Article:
Braničevci and Timočani, together with other tribes of the frontier, revolted and seceded from Omurtag's Bulgaria because of an administrative reform that deprived them of much of their local authority. They left the association (societas) of the Bulgarian Empire and sought, together with many other Slavic tribes, protection from Holy Roman EmperorLouis the Pious, meeting him at his court at Herstal.
Ljudevit Posavski leads an uprising against the Franks (819). According to the Royal Frankish Annals, (written 822), Ljudevit went from his seat in Sisak to the Serbs somewhere in western Bosnia – the Serbs are mentioned as controlling the greater part of Dalmatia ("Sorabos, quae natio magnam Dalmatiae partem obtinere dicitur").
Radoslav is succeeded by his son Prosigoj.
Braničevci and Timočani and other frontier tribes come under Frankish rule.
Timok and Branicevo would be of dispute between the Franks and Bulgars, the Khan sent embassies in 824 and 826 seeking to settle the border dispute, but was neglected. The Bulgarian Empire subsequently annex the region again.
Omurtag invades Frankish Croatia using boats sailing from the Danube up the Drave, spreading destruction. The Slavs and other tribes on its banks were cowed into submission, and agreed to accept Bulgar governors.
It is thought that the rapid extension of Bulgars over Slavs to the south prompted the Serbs to unite into a state under Vlastimir.
Vlastimir united several Serbian tribes, and Emperor Theophilos (r. 829–842) probably granted the Serbs independence, thus the Serbs acknowledged nominal overlordship of the Emperor.
In c. 839 Doge of VenicePietro Tradonico headed with a large fleet towards the Narentines. They subsequently made peace and renewed a treaty, that would stop the piracy against the Republic of Venice. They however, shortly thereafter, plundered the Venetian borders under the leadership of Uneslav and Diodor.Ljudislav, the Narentine ruler that defeated Doge Pietro in 840, was possibly a co-ruler or successor of Drosaico.
KhanPresian I of Bulgaria (r. 836–852) invades Serbian territory between 839–842 (see Bulgarian–Serbian Wars). The invasion led to a 3-year war, Vlastimir was victorious; Khan Presian made no territorial gain, was heavily defeated and lost many of his men as the Serbs had a tactival advantage in the hills, Presian was driven out by the army of Vlastimir. The war ended with the death of Theophilos in 842, which released Vlastimir from his obligations to the Byzantine Empire.
Soon after 846, with the end of the Thirty Years’ truce, Malamir (or Presian) invaded the regions of the Struma and the Nestos, Empress-Regent Theodora answered by attacking Thracian Bulgaria. A brief peace was concluded, then Malamir proceeded to invade Macedonia. The Bulgarians soon annexed Ohrid, Bitola and Devol.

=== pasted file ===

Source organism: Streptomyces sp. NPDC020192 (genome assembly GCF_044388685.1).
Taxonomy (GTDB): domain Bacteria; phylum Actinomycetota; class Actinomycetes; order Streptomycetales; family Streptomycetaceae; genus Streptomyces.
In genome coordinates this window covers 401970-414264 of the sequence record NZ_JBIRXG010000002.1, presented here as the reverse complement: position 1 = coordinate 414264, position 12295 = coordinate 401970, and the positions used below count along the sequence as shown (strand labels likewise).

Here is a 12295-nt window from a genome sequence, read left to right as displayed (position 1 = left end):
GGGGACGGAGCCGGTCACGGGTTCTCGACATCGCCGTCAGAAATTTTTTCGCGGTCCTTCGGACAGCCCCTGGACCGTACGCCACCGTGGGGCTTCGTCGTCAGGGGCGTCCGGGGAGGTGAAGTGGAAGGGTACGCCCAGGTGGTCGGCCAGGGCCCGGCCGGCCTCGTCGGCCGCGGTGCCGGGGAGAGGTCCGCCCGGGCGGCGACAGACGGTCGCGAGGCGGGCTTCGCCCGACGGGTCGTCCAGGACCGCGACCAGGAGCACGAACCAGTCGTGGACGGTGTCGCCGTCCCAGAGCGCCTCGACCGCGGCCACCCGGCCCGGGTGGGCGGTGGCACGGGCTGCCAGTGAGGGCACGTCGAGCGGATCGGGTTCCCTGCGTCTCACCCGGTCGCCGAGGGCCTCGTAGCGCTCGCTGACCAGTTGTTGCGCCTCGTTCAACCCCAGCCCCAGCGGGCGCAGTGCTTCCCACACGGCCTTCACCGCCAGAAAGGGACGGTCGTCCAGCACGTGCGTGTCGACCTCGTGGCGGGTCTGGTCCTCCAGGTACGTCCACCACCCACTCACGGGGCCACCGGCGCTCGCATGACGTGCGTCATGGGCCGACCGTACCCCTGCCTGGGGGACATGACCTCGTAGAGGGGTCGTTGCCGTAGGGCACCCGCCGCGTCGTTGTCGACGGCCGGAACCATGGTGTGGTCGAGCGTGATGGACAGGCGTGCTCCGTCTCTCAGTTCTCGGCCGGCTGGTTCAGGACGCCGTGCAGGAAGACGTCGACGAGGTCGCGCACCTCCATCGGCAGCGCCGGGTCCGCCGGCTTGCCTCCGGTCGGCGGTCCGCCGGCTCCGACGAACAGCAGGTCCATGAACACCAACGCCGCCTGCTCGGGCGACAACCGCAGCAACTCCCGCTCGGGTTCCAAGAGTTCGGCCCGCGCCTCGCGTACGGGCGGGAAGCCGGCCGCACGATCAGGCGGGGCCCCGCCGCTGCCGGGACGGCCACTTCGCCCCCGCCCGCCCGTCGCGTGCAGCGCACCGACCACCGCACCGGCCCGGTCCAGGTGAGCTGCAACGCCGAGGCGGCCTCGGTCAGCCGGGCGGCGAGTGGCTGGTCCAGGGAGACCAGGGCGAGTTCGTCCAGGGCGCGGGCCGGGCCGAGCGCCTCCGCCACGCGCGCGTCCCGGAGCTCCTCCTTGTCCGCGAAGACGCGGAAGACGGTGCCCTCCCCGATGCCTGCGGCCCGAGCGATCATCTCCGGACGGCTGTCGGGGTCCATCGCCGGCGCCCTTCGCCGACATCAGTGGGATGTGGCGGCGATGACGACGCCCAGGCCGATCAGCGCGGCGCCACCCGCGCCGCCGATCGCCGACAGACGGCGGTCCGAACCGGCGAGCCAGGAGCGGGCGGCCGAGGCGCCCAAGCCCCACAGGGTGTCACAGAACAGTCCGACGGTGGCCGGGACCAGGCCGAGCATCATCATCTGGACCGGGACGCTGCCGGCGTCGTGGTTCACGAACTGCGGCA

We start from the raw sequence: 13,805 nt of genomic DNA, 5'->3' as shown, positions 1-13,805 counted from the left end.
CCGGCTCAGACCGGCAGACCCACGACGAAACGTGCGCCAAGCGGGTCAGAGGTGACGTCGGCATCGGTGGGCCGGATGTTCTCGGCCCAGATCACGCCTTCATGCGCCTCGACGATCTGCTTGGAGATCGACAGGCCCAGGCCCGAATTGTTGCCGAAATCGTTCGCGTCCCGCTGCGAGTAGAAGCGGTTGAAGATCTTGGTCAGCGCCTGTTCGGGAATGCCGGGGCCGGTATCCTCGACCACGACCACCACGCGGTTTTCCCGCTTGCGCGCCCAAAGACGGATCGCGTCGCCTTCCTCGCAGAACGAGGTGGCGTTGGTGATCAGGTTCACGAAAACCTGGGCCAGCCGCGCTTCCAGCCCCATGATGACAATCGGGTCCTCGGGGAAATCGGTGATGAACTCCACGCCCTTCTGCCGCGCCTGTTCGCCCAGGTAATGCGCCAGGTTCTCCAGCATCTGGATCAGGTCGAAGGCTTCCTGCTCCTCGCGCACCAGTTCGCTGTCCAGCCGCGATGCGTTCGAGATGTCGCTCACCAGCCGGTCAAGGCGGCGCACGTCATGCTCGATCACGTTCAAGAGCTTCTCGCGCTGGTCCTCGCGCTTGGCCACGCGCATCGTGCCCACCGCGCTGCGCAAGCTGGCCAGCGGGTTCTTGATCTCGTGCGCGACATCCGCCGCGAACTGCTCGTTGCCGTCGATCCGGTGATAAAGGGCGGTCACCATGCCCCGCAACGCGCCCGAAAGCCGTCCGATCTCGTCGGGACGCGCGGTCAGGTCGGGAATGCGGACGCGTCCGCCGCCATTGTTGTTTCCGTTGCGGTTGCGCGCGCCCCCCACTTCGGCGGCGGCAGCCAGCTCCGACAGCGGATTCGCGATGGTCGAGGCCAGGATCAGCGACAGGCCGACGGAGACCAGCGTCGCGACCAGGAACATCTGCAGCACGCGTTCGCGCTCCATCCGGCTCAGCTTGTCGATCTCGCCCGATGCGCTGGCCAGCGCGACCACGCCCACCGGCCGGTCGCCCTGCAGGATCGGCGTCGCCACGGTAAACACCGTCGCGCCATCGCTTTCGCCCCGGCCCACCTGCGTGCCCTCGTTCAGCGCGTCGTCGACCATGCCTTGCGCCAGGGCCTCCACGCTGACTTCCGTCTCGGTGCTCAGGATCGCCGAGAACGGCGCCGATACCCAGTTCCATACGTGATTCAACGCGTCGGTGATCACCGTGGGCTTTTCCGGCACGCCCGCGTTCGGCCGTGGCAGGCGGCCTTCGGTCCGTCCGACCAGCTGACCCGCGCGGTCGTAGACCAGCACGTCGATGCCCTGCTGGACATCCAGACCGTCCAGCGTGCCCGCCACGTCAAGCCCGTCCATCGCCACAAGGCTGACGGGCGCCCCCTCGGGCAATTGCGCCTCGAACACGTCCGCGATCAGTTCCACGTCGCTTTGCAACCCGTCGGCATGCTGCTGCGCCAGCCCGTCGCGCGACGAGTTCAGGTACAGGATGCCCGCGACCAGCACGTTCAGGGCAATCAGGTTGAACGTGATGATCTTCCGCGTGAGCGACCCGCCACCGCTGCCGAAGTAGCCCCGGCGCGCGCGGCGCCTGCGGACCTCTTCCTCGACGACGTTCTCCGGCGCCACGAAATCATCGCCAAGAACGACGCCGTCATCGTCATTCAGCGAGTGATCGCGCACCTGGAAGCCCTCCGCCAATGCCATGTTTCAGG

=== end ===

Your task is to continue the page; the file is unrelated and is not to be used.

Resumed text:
The Bulgar Army led by Vladimir, the son of Boris I of Bulgaria, invaded Serbia in an attempt for vengeance for the previous defeat of Presian 839–842 against Vlastimir. The Serbian Army was led by Mutimir and his brothers, which defeated the Bulgars, capturing Vladimir and 12 boyars. Boris I and Mutimir agreed on peace (and perhaps an alliance), and Mutimir sent his sons Pribislav and Stefan to the border to escort the prisoners, where they exchanged items as a sign of peace, Boris himself gave them "rich gifts", while he was given "two slaves, two falcons, two dogs, and 80 furs".
An internal conflict among the dynastic brothers resulted in Mutimir banishing the two younger brothers to the Bulgarian court. He kept Petar in his court, for political reasons. Petar soon fled to Croatia. The reason of the feud is not known, however, it is postulated that it was a result of treachery.
The seal of Strojimir (died between 880–896), the brother of Mutimir, was bought by the Serbian state in an auction in Germany. The seal has a Patriarchal cross in the center and Greek inscriptions that say: "God, help Strojimir (CTPOHMIP)".
^ abDe Administrando Imperio, ch. 29 [Of Dalmatia and of the adjacent nations in it]: "...the majority of these Slavs [Serbs, Croats] were not even baptized, and remained unbaptized for long enough. But in the time of Basil, the Christ-loving emperor, they sent diplomatic agents, begging and praying him that those of them who were unbaptized might receive baptism and that they might be, as they had originally been, subject to the empire of the Romans; and that glorious emperor, of blessed memory, gave ear to them and sent out an imperial agent and priests with him and baptized all of them that were unbaptized of the aforesaid nations..."